Fury erupted in Maryborough, Queensland, in December 1914 on the eve of the Maryborough Naval Band’s departure for Ipswich. A great scandal and police investigation was enveloping one of the world’s best performers. I told a version of the story live on West Bremer Radio.
The Maryborough Naval Band was making a concerted bid to win the 1915 Queensland Band Championship. But on the eve of the contest, one of its cornet players, nineteen-year-old Claude Elliott, was mugged and left dazed on the ground.
Claude’s cornet was damaged, the mouthpiece thrown into a gully, and his music torn to pieces and placed in his pocket. The young man was discovered lying in the street twenty minutes later by the Maryborough baker.
The band had pulled out all stops in a bid to win the coveted state title.
They’d recruited the Australian champion cornet player Percy Code as its conductor. Code was normally conductor of the Ballarat City Band in Victoria. He’s actually been declared by none other than the trumpeter for King Edward himself to be the best cornet player in the British Empire and quite possibly the world.
The favourite to win the Queensland Band Championship in 1915 was the Ipswich City Vice-Regal Band. They were the defending champions and were conducted by the colossal New Zealander F.W.G. McLeod. (Pictured at top of the page.)
Over a period of five-years, McLeod conducted the Ipswich band to fourteen first prizes, ten seconds, and three third prizes, with ten cups, seventy-five medals, and prize money to the value of £500 which is more than $300,000 in today’s money.
Suspicion for the attack on Claude immediately fell upon members the Naval Band’s main rivals – this was the civilian Maryborough City Band and the Ipswich City Vice-Regal Band.
Claude recovered from the mugging and was able to play, but only after borrowing his conductor’s personal cornet. Once the competition got underway, the Ipswich police were on guard throughout the concerts at Queen’s Park to ensure that there was no repeat of the brutal attack.
After days of competition, the winner of the Besson Shield, £100 prize money and the champion band of Queensland that year was the Maryborough Naval Band – they took the honours from the Ipswich City Vice-Regal Band by just a solitary point.
But that’s when the scandal really broke.
While the competition was underway in Ipswich, the police back in Maryborough carefully inquired into the matter. They quickly came to the conclusion that no assault had been committed.
Young Claude was interrogated when he got home, and he confessed that anything done to him, his cornet, or music, he had done himself. But he refused to give a reason and later recanted his confession.
Theories of course circulated, and it was revealed that after Claude had allegedly been assaulted, an application was made by the Naval Band for their star conductor to take his place. The replacement was of course to be champion cornet player Percy Code.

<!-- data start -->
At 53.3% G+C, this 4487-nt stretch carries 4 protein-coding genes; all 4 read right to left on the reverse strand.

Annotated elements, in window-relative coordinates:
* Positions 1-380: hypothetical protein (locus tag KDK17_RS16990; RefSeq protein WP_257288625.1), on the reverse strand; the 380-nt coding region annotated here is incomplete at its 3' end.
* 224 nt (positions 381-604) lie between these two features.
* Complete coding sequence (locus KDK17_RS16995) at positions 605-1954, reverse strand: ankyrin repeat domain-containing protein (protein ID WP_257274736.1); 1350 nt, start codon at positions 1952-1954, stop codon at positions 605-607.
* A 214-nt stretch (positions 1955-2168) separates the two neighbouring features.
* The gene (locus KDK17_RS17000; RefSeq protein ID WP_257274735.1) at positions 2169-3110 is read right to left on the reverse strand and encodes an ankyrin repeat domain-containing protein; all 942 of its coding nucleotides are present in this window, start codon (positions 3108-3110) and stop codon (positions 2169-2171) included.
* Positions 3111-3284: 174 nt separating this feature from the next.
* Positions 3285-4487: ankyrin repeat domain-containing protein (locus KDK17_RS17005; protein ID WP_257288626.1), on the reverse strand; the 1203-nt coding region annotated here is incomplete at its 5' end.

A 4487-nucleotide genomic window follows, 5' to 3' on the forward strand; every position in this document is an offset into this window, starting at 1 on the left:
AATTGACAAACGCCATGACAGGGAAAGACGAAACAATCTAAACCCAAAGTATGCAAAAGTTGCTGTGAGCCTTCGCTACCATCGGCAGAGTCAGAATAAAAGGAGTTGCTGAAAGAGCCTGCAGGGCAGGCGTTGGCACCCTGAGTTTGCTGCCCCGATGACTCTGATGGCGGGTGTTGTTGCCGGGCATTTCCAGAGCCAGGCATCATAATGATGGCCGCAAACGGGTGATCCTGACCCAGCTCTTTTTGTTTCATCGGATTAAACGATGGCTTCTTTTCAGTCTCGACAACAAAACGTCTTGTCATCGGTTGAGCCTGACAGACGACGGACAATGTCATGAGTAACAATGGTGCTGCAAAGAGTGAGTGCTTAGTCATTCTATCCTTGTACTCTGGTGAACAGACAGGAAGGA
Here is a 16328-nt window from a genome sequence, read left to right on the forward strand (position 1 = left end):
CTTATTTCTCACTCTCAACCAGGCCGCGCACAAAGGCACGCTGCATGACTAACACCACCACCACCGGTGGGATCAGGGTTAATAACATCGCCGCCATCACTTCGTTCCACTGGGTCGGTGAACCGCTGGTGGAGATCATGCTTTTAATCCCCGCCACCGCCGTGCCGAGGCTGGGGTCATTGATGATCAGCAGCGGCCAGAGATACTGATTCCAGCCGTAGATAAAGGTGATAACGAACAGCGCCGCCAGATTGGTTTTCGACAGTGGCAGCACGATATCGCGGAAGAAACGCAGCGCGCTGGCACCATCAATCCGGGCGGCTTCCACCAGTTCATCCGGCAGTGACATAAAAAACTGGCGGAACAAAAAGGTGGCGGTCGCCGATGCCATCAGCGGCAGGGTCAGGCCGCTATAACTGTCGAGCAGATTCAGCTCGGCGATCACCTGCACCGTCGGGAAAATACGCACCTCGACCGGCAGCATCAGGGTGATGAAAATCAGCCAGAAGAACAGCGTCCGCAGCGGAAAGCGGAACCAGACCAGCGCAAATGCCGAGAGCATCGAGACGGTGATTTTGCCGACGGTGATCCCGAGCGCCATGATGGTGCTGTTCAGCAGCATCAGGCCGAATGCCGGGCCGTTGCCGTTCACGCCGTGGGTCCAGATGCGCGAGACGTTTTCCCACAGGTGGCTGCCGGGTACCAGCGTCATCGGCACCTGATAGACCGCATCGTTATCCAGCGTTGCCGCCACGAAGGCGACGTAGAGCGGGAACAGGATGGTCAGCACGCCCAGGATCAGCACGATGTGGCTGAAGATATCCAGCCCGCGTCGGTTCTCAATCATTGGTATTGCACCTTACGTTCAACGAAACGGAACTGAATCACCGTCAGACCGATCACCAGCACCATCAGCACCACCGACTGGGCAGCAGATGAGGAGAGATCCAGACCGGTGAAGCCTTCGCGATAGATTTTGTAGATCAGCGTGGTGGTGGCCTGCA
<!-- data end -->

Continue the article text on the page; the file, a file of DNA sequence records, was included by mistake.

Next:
The application was refused and the Naval Band won anyway. There was no suggestion that the great Percy Code was in on the plot, but eyebrows were raised.
Shortly afterwards, Claude’s oldest brother was reported killed in action in the First World War, but came back from the dead twelve months later when it turned out he was actually a prisoner of war. Claude ultimately became a well-known cornet player in his own right.
In 1942 when Claude was forty-six years old, he lied about his age so that he could enlist in the Australian Army for the Second World War. He served in the Northern Command Army Band and was posted to Redbank in Ipswich. He was back at the scene of his greatest success, but also his most shameful controversy. Claude served in the army until he was well overage at fifty-one years old. Perhaps this was to atone for his earlier sins.
The conductor Percy Code became the Australian Broadcasting Commission’s inaugural senior conductor and lead more than two thousand symphony concerts for broadcast until his retirement.
And the Ipswich City Vice-Regal Band lead by F.W.G. McLeod – they regained the championship the year after the Great Scandal.
CLICK HERE TO LISTEN TO A VERSION OF THIS STORY TOLD ON RADIO
Ipswich City Vice-Regal Band conductor FWG McLeod, 1916 – Picture Ipswich, Ipswich City Council
Percy Code – Herald Melbourne, 12th December 1910, page 3
Maryborough Naval Band – Queensland Times, Ipswich, 11th January 1915, page 6
Percy Code, ABC c1935-1953 – photographed by Max Dupain, State Library of New South Wales
Thanks for posting this informative story! What a great read.